A person smiles for a portrait in front of a brick wall.
Starting July 1, Justin Malone, principal of Jackson-Via Elementary School, will be Charlottesville High School’s newest principal. Credit: Photo courtesy of Amanda Korman of Charlottesville City Schools

Justin Malone, currently serving as principal at Jackson-Via Elementary School, is set to be Charlottesville High School’s new principal come July 1.

This marks Malone’s return to CHS, where he previously served as an assistant principal from 2013 to 2017. Prior to his time at CHS, Malone began his career as a special education teacher in Greene County and advanced to leadership positions within the school division.

“CHS is a special place to me,” said Malone, who beat out 43 other applicants for the position.

The search for a new CHS principal began in November, when Rashaad Pitt resigned to focus on his family and health. His departure coincided with the CHS teacher sick-out, in which around 10 teachers “coordinated a sick-out day” in protest of the rise in student violence within the high school, according to Amanda Korman, spokesperson for City Schools in an email to Dexter Auction.

Kenneth Leatherwood, a former CHS principal who retired in 2012, has served as interim principal since Pitt's departure. 

Dexter Auction spoke with Malone about his experience and goals for the role. 

Dexter Auction: How does it feel to be back at CHS?

Malone: It feels good to be back at CHS, really exciting for me. It's a special place to me. It has been since I first started working there in 2013. And it's held a special place in me professionally and as a part of my family dynamic. Our children were pretty young when I was working there. We would go to the athletic events, choir performances, orchestra performances as family dates and family experiences. The idea of being back so close to it, it's very exciting.

What do you expect to accomplish within your first year as principal?

Malone: I think there's a stability that I'd like to help to make sure is felt and understood at CHS. That same stability is the kind of thing that all schools want, to know that we're functioning in a stable manner. Specifically, what's on my mind right now is the freshmen transition. I want to give consideration to their transition through thoughtful mentoring and establishing a transition mentoring experience over time. I'm also focusing on building out leadership capacity and empowerment of our students to help them become mentors and student leaders. There's ambition around that. It's going to start with how we can make sure we've developed a thoughtful, successful and sustainable program for our incoming freshmen.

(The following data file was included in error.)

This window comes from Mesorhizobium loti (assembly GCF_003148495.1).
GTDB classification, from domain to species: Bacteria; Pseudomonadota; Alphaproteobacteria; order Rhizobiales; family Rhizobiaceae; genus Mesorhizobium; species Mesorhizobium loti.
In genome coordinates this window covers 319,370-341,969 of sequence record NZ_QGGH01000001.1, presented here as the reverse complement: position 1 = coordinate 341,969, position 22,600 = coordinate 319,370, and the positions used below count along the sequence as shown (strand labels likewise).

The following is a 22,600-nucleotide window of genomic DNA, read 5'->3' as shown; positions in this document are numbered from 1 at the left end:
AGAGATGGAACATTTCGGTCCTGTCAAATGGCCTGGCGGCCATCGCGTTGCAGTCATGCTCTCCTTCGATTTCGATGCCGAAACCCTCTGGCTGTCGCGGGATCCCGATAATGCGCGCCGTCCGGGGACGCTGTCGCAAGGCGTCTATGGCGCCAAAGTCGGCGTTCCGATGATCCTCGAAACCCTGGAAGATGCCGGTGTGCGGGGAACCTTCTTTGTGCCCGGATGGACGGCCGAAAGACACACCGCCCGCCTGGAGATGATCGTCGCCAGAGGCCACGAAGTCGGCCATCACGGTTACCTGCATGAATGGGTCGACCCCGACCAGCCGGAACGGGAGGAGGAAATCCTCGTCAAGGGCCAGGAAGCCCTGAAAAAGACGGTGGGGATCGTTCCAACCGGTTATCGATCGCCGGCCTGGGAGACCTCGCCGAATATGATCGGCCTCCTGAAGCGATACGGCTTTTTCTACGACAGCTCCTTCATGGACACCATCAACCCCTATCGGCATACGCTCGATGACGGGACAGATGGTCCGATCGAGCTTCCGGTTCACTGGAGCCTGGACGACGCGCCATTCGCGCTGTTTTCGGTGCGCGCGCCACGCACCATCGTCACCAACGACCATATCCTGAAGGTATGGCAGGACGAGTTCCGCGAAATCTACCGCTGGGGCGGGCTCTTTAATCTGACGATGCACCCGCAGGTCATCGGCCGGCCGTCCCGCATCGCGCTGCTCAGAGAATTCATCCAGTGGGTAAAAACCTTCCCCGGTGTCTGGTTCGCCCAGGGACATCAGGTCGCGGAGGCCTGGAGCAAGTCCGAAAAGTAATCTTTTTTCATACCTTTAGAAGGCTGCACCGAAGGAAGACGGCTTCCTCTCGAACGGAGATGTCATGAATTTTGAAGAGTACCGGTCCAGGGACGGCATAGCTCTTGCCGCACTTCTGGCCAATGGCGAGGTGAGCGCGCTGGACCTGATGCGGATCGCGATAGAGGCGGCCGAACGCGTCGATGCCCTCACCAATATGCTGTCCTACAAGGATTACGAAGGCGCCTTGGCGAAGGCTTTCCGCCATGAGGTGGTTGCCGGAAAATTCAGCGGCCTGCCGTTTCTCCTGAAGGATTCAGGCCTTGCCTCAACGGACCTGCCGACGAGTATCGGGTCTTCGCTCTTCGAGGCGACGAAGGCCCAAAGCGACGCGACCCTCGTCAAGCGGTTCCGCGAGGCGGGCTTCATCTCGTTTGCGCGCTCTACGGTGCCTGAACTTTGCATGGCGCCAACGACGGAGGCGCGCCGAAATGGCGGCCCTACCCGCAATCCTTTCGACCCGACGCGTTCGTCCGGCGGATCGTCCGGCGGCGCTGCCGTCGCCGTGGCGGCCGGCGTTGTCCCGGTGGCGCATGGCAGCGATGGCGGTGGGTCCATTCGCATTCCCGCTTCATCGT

What are some immediate changes or actions you want to make at CHS?

Malone: An early priority is to work toward being fully staffed. I don't think I have an up-to-date sense necessarily of what their staffing profile is right now, but a fully staffed building is a significant priority. And then I think more broadly would be building relationships that are fostered through spending time with the staff at CHS, specifically working with our school counseling team.

What else have you done in education? How do you think it will help you in this role?

Malone: I started in Greene County as a special education teacher at Greene Elementary School and then I became a special education coordinator and an administrator at one of their elementary schools. I went to Old Dominion University for my undergrad and master's in early childhood education. I later went to University of Virginia to get my doctorate in education.

Student safety and teacher retention are some of the bigger challenges CHS is facing now. How do you aim to address those in your role?

Malone: Well, the priority is always going to be safety for all the humans that come to Charlottesville High School. So in terms of addressing it, I think that would probably be one of those areas where I would want to review an audit. There would be a constant audit and examination of those features to make sure that we are as safe as we possibly can be. What experiences have we had throughout this whole year, and maybe even specifically since the news hit back in November.

By all accounts, there seems to have been a stabilization of recruitment, a sense of knowing what systems that we have in place, and our sense of accountability for that has improved.

Do you anticipate any significant differences working with high school rather than elementary school students?

Malone: Certainly I've given that quite a bit of thought. I've put my mind in the place of actually thinking about what's similar as opposed to what's different. I think one possible advantage that I have as it relates to thinking about leaving from elementary to high school — I've worked for many years out of high school. And so I have a sense of the scale and a sense of the scope, just in terms of a building having four times as many people in it as we have here. I think that's maybe more of a stamina transition than I think. What's actually been on my mind is less about what's different and sort of like, again, what do I anticipate. I think there are so many similarities and commonalities between elementary school or high schools, and even middle schools.

I'm Dexter Auction's education and families reporter. Reach out to me by email or on Twitter. Also, subscribe to our newsletter! C’mon, it’s free.